Our family is split, our family is broken. I’m worried I’ll break too.

I strongly believe one of the things that keeps us going as humans is our ability to hold onto hope.


That elusive “feeling” that lives deep within us that is the gentle voice in our ear saying, “This too shall pass. Things will get better. Hold on, I’m here with you.” Hope.

The hope that hard things will someday be easier. Bad times will pass. Hurt will fade, replaced by joy. Pain will ease. Loss will become accepted. Basically, that all the bad, hard, scary, ugly, painful things will one day pass.

I often hold onto hope so hard, my everything hurts. I wrap my being around this glimmer of joy, this beacon of ease, this promise of respite. I’m beginning to lose my grasp though. My rope of hope is fraying. It terrifies me and so I hold on tighter, sure that with sheer will, I can keep hope alive. I make promises to the universe, “Just let this pass and everything be OK and I promise to do more good in the world.” I spend my days working to put only kindness out into the world. On social media, in my interactions with my fellow humans. I want kindness. I want joy. I NEED hope.

But tonight, I sit here writing this because the fear that hope will save my family is fraying. My second husband and I have a cobbled together family, born of broken dreams, anguish, fights, and lot and lots of love. But I’m beginning to wonder if the love is enough? We’re two separate families living under one roof and while our house is big, the rooms feel so very small. The doors are all closed, each housing the people I love more than anything and those I cannot reach. The air of tension is crushing at times. Whispered conversations are too loud, their secrets screaming, “You’re not a real family! See, we’re here—the secrets—and with us we carry in fear, insecurity, and anger.”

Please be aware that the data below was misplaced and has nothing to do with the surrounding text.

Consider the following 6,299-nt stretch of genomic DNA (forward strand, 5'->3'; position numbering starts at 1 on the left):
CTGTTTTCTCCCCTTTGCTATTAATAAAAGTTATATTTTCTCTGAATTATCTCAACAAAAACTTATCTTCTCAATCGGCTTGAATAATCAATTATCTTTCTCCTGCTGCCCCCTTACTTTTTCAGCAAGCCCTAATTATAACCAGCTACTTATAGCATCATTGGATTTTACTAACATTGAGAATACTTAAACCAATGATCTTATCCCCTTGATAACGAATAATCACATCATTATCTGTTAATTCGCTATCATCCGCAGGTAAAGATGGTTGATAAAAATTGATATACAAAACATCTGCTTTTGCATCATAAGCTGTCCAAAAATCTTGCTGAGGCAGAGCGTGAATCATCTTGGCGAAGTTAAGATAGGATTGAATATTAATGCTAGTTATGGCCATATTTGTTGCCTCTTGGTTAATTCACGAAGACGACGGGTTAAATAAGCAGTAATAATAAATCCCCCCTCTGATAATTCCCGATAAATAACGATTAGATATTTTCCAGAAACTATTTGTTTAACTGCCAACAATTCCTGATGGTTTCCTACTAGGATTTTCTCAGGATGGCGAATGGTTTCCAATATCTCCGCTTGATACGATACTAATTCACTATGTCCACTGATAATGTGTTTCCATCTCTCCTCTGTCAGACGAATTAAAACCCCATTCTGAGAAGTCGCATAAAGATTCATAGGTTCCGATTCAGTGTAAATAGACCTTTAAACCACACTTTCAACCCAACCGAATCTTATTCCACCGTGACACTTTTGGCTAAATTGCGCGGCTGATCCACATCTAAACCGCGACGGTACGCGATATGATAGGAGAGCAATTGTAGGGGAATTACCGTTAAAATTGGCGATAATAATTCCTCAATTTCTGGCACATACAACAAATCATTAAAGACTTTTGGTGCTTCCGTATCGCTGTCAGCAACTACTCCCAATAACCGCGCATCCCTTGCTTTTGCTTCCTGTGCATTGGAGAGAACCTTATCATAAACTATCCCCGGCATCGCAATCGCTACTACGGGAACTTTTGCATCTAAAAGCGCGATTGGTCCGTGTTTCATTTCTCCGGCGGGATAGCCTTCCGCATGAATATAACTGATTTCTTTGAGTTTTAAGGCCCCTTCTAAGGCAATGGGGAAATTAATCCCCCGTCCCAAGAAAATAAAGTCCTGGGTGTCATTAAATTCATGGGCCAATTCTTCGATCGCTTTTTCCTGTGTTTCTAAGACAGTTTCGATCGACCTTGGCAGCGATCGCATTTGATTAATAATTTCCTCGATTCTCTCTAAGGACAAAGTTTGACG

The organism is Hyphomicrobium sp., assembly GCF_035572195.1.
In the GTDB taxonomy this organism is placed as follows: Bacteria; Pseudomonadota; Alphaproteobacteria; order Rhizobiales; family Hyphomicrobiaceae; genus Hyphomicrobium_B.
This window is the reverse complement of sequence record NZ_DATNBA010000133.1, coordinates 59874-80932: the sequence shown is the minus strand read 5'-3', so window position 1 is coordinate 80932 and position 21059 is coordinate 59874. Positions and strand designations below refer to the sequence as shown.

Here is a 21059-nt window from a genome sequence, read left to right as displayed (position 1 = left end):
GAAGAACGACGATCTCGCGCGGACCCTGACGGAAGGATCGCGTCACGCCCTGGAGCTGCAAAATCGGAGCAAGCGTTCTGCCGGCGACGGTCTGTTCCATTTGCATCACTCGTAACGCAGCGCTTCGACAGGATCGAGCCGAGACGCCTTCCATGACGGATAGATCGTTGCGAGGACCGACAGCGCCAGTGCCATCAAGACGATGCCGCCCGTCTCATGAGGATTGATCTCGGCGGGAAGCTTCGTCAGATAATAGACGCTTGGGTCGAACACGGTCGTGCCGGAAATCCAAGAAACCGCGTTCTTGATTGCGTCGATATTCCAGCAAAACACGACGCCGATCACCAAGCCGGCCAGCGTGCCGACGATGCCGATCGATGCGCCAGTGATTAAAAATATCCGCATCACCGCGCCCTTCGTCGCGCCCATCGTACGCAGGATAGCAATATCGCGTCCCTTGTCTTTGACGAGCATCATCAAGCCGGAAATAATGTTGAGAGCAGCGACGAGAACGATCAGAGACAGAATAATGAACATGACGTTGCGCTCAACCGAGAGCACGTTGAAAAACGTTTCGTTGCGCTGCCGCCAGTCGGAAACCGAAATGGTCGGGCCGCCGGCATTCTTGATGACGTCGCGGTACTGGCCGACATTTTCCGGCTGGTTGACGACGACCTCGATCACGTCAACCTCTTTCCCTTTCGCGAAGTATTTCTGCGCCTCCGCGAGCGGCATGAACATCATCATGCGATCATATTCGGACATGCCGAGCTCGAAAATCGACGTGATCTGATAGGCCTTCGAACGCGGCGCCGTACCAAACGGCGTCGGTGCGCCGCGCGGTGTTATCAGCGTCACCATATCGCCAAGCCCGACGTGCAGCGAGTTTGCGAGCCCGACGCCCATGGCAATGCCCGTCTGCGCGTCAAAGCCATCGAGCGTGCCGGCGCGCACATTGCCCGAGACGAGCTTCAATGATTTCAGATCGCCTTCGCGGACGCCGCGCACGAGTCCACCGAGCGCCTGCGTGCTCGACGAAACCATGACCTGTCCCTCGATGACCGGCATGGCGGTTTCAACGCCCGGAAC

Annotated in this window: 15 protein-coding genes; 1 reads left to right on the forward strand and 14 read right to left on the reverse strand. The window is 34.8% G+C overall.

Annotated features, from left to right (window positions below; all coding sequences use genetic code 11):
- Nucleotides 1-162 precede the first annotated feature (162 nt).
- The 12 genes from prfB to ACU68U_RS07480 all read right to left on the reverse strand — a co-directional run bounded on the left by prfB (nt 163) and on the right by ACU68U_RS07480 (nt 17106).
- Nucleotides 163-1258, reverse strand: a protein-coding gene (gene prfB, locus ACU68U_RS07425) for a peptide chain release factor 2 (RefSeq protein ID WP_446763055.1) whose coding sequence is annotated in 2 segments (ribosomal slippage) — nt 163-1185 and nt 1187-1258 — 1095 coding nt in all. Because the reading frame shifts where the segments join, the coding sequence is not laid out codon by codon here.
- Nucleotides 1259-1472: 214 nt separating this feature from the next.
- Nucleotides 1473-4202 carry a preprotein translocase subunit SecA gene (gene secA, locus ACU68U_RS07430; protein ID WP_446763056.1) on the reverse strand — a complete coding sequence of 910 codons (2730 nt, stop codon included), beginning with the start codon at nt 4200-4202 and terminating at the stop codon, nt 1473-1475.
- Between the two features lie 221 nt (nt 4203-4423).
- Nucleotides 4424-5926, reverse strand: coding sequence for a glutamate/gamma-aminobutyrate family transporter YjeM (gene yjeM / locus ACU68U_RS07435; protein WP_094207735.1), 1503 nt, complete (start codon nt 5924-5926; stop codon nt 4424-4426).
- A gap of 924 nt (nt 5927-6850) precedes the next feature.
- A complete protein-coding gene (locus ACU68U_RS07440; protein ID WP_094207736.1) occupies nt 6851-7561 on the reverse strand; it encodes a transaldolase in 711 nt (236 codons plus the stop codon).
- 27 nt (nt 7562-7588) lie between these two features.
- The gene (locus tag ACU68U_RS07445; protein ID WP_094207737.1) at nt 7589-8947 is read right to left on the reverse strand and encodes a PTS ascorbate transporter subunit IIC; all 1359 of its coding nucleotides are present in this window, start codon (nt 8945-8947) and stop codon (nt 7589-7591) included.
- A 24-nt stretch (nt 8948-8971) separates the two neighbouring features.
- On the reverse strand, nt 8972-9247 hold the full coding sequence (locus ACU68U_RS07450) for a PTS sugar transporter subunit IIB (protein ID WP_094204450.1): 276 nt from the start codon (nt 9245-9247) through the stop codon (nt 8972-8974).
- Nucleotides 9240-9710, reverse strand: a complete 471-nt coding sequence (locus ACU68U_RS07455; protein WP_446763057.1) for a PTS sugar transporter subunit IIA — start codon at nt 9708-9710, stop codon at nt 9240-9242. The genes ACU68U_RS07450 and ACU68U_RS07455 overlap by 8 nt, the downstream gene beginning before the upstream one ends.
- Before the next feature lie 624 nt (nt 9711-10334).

I try to talk louder than the whispers but they’re stronger.

I reach out to the other side but the doors stay closed. I cannot reach the hurting people on the other side. The boy I did not carry, the child I cannot love. I hug my husband but not the father. The father I rail against, listing his shortcomings as a parent, my fear of being on the losing end turning to anger and hurtful words. Then comes the shame. Shame that I cannot support him better. That I can’t put aside my righteous ways and embrace him as he struggles, like we all do, with what is right between what is safe and what he can manage. 

I go to bed defeated. Exhausted through and through, eyes once again red and wet enough to promise a headache if I don’t close them soon.

I sleep. I dream. 

I wake. 

And there, sitting in my chest, where it always is, is hope. Hope that we will get through this. Hope that love WILL be enough.

Once again, I start my day with the intention to grow. To learn, to open my heart to our differences instead of closing it. Closed doors have hinges—they can open. 

Maybe all I have to do is knock.

Heather LeRoss

Heather LeRoss is the mom to two smelly but sweet boys and step-mom to another boy (he’s less smelly). She spends her days spinning in circles of crazy wearing a tiara, gripping a glass of champagne. Heather is a lover of fine boxed wine and chocolate. She hopes to someday be known as “Heather” again and not, “those boys’ mom.” Follow the funny and heart feels on Tipsy Tiaras and on Facebook.